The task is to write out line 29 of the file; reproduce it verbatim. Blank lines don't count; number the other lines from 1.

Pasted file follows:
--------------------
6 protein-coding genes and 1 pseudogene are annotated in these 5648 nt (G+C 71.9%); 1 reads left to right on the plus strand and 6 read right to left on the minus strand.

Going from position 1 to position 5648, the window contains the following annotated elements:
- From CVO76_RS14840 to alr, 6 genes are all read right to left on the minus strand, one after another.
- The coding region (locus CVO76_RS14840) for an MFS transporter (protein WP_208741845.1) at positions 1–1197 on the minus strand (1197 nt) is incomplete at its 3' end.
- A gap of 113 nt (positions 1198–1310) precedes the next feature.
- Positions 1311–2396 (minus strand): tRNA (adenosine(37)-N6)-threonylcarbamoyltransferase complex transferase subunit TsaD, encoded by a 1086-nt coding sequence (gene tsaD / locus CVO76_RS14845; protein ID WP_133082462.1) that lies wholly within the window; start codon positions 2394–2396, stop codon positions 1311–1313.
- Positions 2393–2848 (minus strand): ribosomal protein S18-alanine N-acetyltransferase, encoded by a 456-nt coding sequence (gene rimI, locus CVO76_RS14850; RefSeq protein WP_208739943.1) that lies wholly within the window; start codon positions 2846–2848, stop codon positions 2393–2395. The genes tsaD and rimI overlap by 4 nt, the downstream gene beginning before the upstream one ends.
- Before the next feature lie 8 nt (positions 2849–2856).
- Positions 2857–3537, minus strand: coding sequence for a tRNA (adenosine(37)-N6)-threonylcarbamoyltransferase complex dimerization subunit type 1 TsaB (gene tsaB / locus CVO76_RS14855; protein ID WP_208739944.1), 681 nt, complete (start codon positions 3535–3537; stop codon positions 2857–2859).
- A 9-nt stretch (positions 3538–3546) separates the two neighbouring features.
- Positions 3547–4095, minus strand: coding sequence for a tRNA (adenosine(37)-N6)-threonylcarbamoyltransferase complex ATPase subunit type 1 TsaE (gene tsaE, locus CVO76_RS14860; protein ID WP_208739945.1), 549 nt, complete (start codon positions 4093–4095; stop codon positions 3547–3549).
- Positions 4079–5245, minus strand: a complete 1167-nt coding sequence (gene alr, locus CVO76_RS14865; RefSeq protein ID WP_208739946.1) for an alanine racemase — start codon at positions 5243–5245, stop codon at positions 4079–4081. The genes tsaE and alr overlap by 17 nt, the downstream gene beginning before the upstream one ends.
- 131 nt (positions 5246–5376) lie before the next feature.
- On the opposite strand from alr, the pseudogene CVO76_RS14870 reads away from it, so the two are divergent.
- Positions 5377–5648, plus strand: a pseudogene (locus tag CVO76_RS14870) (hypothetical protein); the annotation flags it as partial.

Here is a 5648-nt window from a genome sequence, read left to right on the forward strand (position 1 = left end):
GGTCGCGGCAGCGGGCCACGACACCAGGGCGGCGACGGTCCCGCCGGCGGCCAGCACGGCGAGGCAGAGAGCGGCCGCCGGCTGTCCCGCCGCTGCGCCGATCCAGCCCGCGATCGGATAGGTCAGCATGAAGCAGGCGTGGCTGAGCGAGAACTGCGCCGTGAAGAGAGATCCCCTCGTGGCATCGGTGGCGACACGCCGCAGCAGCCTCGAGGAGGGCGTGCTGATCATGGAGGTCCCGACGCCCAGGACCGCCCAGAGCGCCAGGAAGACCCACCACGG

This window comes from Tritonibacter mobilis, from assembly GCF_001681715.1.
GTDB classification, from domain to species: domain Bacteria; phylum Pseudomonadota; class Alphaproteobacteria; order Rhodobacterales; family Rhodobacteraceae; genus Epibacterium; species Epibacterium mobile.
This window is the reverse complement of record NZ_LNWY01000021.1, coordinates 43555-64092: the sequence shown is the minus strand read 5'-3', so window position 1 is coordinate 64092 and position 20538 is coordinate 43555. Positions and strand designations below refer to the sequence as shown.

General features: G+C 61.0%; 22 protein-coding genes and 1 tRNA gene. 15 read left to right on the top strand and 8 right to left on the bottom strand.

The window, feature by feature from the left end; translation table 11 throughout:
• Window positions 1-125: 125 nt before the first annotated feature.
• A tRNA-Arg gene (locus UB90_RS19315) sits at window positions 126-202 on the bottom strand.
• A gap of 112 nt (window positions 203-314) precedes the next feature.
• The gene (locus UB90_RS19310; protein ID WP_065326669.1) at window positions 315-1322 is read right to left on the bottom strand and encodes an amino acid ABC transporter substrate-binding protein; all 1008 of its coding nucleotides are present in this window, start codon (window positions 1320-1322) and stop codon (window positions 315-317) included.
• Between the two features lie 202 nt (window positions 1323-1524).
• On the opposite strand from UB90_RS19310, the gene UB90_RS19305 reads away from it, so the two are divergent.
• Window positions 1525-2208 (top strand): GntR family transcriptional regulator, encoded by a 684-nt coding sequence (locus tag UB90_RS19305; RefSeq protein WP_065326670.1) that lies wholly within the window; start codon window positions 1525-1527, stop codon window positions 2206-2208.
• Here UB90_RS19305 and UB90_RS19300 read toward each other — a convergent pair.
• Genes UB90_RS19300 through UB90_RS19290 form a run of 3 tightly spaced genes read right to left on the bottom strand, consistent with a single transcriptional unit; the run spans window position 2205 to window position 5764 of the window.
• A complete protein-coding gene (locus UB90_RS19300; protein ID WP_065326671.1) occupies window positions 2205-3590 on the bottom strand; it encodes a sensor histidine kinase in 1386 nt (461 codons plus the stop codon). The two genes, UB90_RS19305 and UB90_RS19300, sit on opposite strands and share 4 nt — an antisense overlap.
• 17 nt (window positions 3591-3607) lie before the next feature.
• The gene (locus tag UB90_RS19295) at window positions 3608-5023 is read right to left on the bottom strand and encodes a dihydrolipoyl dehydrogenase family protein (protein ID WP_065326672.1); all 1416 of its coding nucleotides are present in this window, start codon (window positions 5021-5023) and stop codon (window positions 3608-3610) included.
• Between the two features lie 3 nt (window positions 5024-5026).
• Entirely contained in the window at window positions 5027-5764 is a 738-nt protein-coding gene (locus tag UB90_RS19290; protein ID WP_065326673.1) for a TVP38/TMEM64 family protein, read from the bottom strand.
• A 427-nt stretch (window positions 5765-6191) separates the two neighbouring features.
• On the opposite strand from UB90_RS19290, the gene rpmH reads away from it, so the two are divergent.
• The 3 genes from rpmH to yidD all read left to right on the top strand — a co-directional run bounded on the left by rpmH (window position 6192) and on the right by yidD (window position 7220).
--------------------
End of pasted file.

• Window positions 1525-2208 (top strand): GntR family transcriptional regulator, encoded by a 684-nt coding sequence (locus tag UB90_RS19305; RefSeq protein WP_065326670.1) that lies wholly within the window; start codon window positions 1525-1527, stop codon window positions 2206-2208.